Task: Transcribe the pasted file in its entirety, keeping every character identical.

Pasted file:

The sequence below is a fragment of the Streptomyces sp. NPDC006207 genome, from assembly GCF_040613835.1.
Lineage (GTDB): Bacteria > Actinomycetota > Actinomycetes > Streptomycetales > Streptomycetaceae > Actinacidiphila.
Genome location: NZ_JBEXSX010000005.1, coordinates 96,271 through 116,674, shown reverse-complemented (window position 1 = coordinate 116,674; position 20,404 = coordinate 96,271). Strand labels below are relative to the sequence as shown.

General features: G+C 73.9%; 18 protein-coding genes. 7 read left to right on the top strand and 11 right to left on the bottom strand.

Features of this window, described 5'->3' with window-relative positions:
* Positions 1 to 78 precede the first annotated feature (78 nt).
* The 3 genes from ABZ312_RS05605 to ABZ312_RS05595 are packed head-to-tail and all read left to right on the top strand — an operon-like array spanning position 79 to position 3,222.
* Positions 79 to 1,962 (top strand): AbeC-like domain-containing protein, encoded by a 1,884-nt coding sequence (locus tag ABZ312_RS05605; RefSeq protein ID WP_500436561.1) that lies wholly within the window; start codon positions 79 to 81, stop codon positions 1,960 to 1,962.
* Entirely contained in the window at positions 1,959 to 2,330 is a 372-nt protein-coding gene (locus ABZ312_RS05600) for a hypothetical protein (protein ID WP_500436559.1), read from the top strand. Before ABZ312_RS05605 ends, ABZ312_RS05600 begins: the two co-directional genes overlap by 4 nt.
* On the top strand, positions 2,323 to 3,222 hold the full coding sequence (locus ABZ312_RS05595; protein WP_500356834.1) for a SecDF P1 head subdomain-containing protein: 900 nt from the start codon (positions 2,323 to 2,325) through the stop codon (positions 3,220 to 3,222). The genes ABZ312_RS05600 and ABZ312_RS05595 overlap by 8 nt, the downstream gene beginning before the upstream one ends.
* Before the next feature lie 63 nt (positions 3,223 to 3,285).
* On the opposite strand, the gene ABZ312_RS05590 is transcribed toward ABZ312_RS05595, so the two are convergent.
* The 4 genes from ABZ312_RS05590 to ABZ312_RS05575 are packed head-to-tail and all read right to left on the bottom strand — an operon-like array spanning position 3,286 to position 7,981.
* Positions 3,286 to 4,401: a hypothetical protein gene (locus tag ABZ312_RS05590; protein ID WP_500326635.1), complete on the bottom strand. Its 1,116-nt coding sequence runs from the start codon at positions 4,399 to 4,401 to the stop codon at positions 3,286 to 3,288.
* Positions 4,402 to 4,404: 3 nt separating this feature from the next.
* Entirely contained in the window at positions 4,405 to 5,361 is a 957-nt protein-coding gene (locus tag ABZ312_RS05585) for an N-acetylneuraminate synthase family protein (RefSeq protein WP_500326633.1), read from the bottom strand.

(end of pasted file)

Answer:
The sequence below is a fragment of the Streptomyces sp. NPDC006207 genome, from assembly GCF_040613835.1.
Lineage (GTDB): Bacteria > Actinomycetota > Actinomycetes > Streptomycetales > Streptomycetaceae > Actinacidiphila.
Genome location: NZ_JBEXSX010000005.1, coordinates 96,271 through 116,674, shown reverse-complemented (window position 1 = coordinate 116,674; position 20,404 = coordinate 96,271). Strand labels below are relative to the sequence as shown.

General features: G+C 73.9%; 18 protein-coding genes. 7 read left to right on the top strand and 11 right to left on the bottom strand.

Features of this window, described 5'->3' with window-relative positions:
* Positions 1 to 78 precede the first annotated feature (78 nt).
* The 3 genes from ABZ312_RS05605 to ABZ312_RS05595 are packed head-to-tail and all read left to right on the top strand — an operon-like array spanning position 79 to position 3,222.
* Positions 79 to 1,962 (top strand): AbeC-like domain-containing protein, encoded by a 1,884-nt coding sequence (locus tag ABZ312_RS05605; RefSeq protein ID WP_500436561.1) that lies wholly within the window; start codon positions 79 to 81, stop codon positions 1,960 to 1,962.
* Entirely contained in the window at positions 1,959 to 2,330 is a 372-nt protein-coding gene (locus ABZ312_RS05600) for a hypothetical protein (protein ID WP_500436559.1), read from the top strand. Before ABZ312_RS05605 ends, ABZ312_RS05600 begins: the two co-directional genes overlap by 4 nt.
* On the top strand, positions 2,323 to 3,222 hold the full coding sequence (locus ABZ312_RS05595; protein WP_500356834.1) for a SecDF P1 head subdomain-containing protein: 900 nt from the start codon (positions 2,323 to 2,325) through the stop codon (positions 3,220 to 3,222). The genes ABZ312_RS05600 and ABZ312_RS05595 overlap by 8 nt, the downstream gene beginning before the upstream one ends.
* Before the next feature lie 63 nt (positions 3,223 to 3,285).
* On the opposite strand, the gene ABZ312_RS05590 is transcribed toward ABZ312_RS05595, so the two are convergent.
* The 4 genes from ABZ312_RS05590 to ABZ312_RS05575 are packed head-to-tail and all read right to left on the bottom strand — an operon-like array spanning position 3,286 to position 7,981.
* Positions 3,286 to 4,401: a hypothetical protein gene (locus tag ABZ312_RS05590; protein ID WP_500326635.1), complete on the bottom strand. Its 1,116-nt coding sequence runs from the start codon at positions 4,399 to 4,401 to the stop codon at positions 3,286 to 3,288.
* Positions 4,402 to 4,404: 3 nt separating this feature from the next.
* Entirely contained in the window at positions 4,405 to 5,361 is a 957-nt protein-coding gene (locus tag ABZ312_RS05585) for an N-acetylneuraminate synthase family protein (RefSeq protein WP_500326633.1), read from the bottom strand.